Book Review: Searching for Caleb by Anne Tyler

How Do You Find a Good Book to Read?

You don’t need me to tell you Searching for Caleb by Anne Tyler is a good book. If you love Anne Tyler, you already know it’s good.

Image result for Searching for Caleb

But consider a new reader, someone unfamiliar with this author, with only an hour in a three-story, four-block-long sea of books called Powell’s Books in Portland, Oregon. searching to find a book to read on the plane. If you only had time to read the first sentence, would you buy this book?

“The fortune teller and her grandfather went to New York City on an Amtrak train, racketing along with their identical, peaky white faces set due north.”

I loved it. First of all, starting with occupations and relationships peaks my attention. The occupation is not common and quirky. A young woman and her grandfather is also an interesting combination. Where are mom, grandma, and the rest of the family?

Instead of traveling in a wagon, or even a car, they racketed along to New York City by Amtrak. The mode of transportation seems odd for a fortune teller, at least an old time one, as does the destination. They sat side by side instead of across from each other at a little table, and if they talked, they didn’t look at each other – ever. “Their identical peaky white faces set due north.”

By the way, what young woman would want to have an identical face to her grandfather? I don’t care if her grandfather is George Clooney.

I’m prejudiced, but a million years ago, when I grew up in Portland, Oregon, there were a lot of fortune tellers, most of whom were gypsies, and they traveled with their children, usually to my mother’s fabric store to buy yards and yards of fabric. They were tan-skinned, not in the least peaky and wore long bright skirts.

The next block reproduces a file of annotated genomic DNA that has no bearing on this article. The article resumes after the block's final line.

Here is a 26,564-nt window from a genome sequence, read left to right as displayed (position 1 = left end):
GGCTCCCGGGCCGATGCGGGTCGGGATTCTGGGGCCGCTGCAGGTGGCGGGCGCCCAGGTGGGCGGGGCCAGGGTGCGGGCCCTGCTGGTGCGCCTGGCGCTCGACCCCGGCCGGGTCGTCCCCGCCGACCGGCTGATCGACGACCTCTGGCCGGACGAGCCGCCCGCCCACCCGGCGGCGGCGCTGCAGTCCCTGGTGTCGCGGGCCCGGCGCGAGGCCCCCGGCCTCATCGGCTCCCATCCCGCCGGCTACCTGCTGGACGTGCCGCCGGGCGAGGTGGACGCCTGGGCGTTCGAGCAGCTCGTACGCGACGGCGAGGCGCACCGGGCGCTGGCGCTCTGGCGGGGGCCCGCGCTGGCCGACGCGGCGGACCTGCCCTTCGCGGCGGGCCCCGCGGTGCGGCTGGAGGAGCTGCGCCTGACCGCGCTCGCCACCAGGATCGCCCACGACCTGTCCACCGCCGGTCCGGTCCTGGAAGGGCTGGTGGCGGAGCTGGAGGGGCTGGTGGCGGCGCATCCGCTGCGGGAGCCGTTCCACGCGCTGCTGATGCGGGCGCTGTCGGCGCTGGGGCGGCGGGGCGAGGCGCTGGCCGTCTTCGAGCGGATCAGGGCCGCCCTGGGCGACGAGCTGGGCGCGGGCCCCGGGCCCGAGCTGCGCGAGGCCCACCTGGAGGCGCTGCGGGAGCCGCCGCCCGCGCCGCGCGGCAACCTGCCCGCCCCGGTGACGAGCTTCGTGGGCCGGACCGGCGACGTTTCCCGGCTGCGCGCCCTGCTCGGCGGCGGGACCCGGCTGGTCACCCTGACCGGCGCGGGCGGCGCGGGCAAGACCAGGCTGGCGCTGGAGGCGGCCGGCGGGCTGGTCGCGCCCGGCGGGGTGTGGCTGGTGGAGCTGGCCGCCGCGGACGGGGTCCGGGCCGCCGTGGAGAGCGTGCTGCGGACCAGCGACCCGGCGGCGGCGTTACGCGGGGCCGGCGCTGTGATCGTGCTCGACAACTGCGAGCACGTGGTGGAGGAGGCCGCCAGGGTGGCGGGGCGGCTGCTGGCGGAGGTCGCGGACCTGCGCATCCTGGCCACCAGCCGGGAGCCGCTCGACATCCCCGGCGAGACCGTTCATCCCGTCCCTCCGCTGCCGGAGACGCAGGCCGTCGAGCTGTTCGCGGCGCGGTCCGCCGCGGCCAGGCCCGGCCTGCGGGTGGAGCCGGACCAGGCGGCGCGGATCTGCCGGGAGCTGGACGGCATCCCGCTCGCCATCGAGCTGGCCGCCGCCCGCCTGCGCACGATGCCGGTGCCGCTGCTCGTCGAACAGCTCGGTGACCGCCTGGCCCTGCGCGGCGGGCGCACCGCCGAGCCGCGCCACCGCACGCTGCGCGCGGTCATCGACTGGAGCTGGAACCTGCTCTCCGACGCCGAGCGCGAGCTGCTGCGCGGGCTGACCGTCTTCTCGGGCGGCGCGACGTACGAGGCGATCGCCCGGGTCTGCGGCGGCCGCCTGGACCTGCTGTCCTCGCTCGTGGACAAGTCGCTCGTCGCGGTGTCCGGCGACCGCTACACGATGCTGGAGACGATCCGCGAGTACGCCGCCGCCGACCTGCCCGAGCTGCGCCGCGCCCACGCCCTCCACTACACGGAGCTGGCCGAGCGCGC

Based on the curiosity that one sentence whetted, stimulated, and aroused, I bought the book, felt anxious throughout mostly because I can’t figure out how she thinks of such amazing ways to use words. I’ve been wracking/racking (both are correct) my brain to copy her style without even fully understanding what it means to wrack my brain. She makes up her own clichés.

More Quotes

Here are some of my favorite quotes from the book.

“…their breaths trailing out of their mouths in white tatters.”

It must have been chilly. “Her gritty bare feet whispered on the floor and her bathrobe sash galloped behind.”

First of all, why did she have gritty bare feet? She’s either getting into or out of bed, right? Secondly, she’s in a hurry, she doesn’t bother to tie her sash, and it is galloping behind her. Third, her bare feet whisper, while my thud. She must be light and works hard not to make a noise as she walks. Is she sneaking up on someone? Is the person she lives with a light sleeper or very grouchy that she doesn’t want to disturb him? Only five percent into the book, this sentence disturbed and thrilled me at the same time. I felt a vague sense of worry or pity for this peaky white young woman with tattery breath.

“Although there was no second floor the dormer window of some attic or storage room bulged out of the roof like an eyelid.”

If you’re an author, do you struggle as you describe buildings? Tyler makes body parts work hard.

“waited for her behind four pairs of blue, blue eyes.”